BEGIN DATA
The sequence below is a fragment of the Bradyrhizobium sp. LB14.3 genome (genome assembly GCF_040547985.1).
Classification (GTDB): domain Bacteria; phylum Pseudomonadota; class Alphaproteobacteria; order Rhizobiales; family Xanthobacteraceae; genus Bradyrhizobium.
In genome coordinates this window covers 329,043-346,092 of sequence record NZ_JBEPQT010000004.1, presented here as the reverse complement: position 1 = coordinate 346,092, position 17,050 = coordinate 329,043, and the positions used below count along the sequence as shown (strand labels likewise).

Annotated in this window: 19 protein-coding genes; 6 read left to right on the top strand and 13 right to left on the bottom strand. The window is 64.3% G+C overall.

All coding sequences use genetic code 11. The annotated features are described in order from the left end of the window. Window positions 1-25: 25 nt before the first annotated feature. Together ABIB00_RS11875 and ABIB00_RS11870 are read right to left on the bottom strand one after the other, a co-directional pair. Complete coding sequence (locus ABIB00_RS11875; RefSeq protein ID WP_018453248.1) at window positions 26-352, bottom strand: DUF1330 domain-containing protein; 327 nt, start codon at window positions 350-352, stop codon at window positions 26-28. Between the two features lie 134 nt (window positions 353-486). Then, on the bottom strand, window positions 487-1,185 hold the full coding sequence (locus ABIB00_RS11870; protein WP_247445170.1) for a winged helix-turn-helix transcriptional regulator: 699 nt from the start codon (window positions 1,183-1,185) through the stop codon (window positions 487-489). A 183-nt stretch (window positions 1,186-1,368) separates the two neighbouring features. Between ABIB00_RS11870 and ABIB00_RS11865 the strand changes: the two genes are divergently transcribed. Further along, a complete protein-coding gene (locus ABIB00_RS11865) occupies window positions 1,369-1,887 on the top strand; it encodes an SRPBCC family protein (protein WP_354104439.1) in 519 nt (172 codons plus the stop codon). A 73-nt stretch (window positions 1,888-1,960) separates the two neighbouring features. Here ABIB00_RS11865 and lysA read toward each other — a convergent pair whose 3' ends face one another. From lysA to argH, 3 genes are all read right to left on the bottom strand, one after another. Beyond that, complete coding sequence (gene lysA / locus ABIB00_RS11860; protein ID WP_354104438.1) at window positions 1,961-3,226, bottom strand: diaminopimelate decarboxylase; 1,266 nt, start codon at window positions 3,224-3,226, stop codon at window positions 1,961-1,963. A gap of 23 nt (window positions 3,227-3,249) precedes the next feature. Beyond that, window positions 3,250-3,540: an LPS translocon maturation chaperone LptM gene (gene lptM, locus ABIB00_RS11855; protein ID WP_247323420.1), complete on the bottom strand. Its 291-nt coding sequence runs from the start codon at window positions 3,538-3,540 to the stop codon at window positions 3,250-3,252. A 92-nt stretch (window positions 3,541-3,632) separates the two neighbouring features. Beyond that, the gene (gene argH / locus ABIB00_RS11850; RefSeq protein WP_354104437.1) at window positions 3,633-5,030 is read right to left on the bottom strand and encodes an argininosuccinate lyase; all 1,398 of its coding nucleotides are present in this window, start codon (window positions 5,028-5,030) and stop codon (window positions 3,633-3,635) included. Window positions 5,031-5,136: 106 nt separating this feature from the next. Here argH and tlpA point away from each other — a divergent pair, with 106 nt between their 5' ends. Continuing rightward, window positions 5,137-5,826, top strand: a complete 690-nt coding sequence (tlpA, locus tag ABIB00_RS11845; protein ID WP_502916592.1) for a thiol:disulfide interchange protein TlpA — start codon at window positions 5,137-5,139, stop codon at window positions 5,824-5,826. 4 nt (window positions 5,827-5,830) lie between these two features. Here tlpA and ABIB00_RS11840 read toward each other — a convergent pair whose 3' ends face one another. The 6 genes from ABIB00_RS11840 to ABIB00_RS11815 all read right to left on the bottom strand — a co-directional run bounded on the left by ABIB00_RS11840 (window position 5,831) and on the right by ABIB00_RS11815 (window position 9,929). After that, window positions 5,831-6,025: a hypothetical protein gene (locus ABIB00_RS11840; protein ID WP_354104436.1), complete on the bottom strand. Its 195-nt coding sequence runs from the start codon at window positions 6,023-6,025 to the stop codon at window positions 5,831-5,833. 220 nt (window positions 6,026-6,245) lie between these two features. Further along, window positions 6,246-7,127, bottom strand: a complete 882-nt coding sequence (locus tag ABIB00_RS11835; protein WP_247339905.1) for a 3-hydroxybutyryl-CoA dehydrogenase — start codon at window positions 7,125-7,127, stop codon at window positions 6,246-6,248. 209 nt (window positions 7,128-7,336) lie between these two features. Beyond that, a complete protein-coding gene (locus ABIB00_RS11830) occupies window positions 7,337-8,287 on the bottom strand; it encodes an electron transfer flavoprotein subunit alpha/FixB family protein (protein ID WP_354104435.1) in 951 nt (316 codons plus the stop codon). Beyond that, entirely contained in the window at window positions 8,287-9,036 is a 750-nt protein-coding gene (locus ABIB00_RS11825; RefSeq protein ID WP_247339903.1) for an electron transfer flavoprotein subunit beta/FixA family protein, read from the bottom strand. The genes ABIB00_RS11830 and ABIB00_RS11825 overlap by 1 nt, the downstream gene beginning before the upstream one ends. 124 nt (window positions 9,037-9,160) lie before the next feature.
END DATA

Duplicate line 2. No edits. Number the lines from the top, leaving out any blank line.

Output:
Classification (GTDB): domain Bacteria; phylum Pseudomonadota; class Alphaproteobacteria; order Rhizobiales; family Xanthobacteraceae; genus Bradyrhizobium.